One of the reasons why I buy organic is that I viewed a banana packing facility in the Caribbean. The workers were covered in fungal infections because they sprayed the bananas with anti-fungal spray. Just like the overuse of antibiotics, that led to the rise of super fungus, which attacked their skin. My relative was also involved in helping native people in South America many years ago who were suffering birth defects and cancer because American companies exported production there once some nasty pesticides were banned. Then they sold that broccoli back to American markets.
Shining the light of public scrutiny does certainly help some companies “remember” their conscience, because the free market reacts to such information.
Jim22: You are right that you need to have foresight and be adaptive when choosing or changing careers. My concern is that with the 30% payout caused by Obamacare, and rising malpractice insurance premiums, doctors are now recommending to their own kids that they not pursue medicine. STEM jobs are heavily outsourced overseas. Even many jobs in the pharmaceutical industry are being outsourced, including manufacturing (yuck!) There are some alternatives, like you mentioned the cement plant or civil engineering. But are there going to be enough niches for skilled, educated workers? And is there going to continue to be a path to success for those starting at entry level? I hope so. Our government is certainly not helping with this silly class warfare nonsense, as well as throwing up as many roadblocks to employers as possible. Regulation should be reasonable, and protect the public interest. But there are some bureaucrats that never saw a regulation or tax hike they didn’t like.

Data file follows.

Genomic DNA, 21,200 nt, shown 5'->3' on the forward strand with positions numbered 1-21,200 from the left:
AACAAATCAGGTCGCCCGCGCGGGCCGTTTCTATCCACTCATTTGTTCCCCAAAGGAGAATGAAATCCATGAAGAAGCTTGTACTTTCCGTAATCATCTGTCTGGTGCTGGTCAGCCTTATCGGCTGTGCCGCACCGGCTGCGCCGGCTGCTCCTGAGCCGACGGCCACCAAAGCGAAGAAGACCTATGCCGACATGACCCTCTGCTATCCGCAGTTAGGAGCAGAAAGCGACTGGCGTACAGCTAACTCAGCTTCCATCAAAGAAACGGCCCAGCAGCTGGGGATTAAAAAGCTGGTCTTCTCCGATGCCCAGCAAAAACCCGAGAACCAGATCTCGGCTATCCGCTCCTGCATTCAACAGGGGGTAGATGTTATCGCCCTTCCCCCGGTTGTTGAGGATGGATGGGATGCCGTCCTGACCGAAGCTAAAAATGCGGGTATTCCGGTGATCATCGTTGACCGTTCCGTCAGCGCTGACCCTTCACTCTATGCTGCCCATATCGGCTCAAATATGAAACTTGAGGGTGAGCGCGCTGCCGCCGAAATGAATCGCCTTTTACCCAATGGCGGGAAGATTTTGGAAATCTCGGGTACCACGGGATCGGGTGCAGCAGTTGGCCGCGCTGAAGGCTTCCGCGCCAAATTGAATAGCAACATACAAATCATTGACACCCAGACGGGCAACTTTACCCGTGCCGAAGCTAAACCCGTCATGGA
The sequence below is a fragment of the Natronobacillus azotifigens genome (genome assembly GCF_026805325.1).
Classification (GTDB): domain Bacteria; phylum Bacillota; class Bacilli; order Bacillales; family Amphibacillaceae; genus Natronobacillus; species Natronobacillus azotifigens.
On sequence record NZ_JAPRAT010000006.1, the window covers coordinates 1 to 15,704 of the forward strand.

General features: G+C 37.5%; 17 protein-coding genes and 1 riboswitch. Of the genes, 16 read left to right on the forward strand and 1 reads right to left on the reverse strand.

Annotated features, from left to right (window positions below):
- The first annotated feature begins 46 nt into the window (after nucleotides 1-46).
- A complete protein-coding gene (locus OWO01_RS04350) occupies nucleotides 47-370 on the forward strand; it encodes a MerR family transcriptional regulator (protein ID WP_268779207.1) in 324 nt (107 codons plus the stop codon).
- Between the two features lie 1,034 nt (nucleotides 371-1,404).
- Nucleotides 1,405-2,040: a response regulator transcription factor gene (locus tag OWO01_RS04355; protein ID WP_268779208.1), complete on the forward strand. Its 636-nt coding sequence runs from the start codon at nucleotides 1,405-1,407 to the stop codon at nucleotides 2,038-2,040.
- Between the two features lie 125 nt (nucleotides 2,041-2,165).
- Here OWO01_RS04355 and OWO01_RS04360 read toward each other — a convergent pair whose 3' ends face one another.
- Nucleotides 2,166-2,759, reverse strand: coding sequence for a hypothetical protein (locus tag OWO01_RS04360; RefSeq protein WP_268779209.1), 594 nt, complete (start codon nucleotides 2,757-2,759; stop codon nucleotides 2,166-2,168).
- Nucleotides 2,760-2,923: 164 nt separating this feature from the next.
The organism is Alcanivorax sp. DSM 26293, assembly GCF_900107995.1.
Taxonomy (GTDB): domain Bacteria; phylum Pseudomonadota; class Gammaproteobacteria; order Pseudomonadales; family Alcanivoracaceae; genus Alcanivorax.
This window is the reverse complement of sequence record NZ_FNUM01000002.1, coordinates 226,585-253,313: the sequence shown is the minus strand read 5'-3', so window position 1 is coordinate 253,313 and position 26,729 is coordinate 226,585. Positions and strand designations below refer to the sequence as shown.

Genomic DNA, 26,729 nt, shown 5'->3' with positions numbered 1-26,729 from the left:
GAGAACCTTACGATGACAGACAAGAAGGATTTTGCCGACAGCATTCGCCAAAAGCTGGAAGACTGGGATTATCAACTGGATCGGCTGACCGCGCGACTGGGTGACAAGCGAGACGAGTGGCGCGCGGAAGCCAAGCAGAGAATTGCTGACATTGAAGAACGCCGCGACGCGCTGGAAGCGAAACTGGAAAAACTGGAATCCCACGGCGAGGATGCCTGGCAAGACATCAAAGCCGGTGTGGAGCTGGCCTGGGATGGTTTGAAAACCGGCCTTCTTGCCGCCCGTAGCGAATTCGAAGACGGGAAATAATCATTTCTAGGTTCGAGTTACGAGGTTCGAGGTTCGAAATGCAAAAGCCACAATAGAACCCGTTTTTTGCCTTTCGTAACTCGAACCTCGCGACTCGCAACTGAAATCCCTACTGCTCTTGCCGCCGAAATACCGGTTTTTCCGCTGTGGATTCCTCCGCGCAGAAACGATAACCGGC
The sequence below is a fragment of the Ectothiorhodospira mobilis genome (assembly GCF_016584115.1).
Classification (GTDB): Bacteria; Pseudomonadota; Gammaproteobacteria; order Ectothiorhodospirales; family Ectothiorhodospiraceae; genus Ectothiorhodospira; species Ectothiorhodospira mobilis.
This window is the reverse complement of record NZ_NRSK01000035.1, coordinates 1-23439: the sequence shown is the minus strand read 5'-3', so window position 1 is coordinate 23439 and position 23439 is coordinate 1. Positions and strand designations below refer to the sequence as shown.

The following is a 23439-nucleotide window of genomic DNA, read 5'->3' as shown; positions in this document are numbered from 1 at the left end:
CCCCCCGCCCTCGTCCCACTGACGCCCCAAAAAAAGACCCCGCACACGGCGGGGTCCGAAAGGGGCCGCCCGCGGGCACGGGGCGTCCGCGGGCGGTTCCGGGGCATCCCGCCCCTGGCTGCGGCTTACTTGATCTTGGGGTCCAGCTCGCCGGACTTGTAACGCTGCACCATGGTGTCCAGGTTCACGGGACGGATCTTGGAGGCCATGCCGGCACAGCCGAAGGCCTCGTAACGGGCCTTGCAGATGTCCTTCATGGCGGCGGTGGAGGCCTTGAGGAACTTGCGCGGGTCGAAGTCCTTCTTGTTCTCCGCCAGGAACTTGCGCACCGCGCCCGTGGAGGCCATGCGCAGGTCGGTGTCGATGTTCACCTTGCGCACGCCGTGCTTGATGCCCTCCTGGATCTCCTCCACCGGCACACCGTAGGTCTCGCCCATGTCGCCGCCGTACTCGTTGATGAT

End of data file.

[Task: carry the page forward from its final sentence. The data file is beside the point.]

You are mostly right about companies going for cheap labor, but that comes with a price as well. Most of them won’t care about the exposure, or the necessity of bribing local officials, or having to pay off the army, or hire private security, or the scandals of being exposed for child slavery, chemical spills, toxic waste disposal, and a hundred other despicable things corporations do. But maybe a few will. We should stop making it easy for them and start yanking corporate charters putting some of these criminals in jail.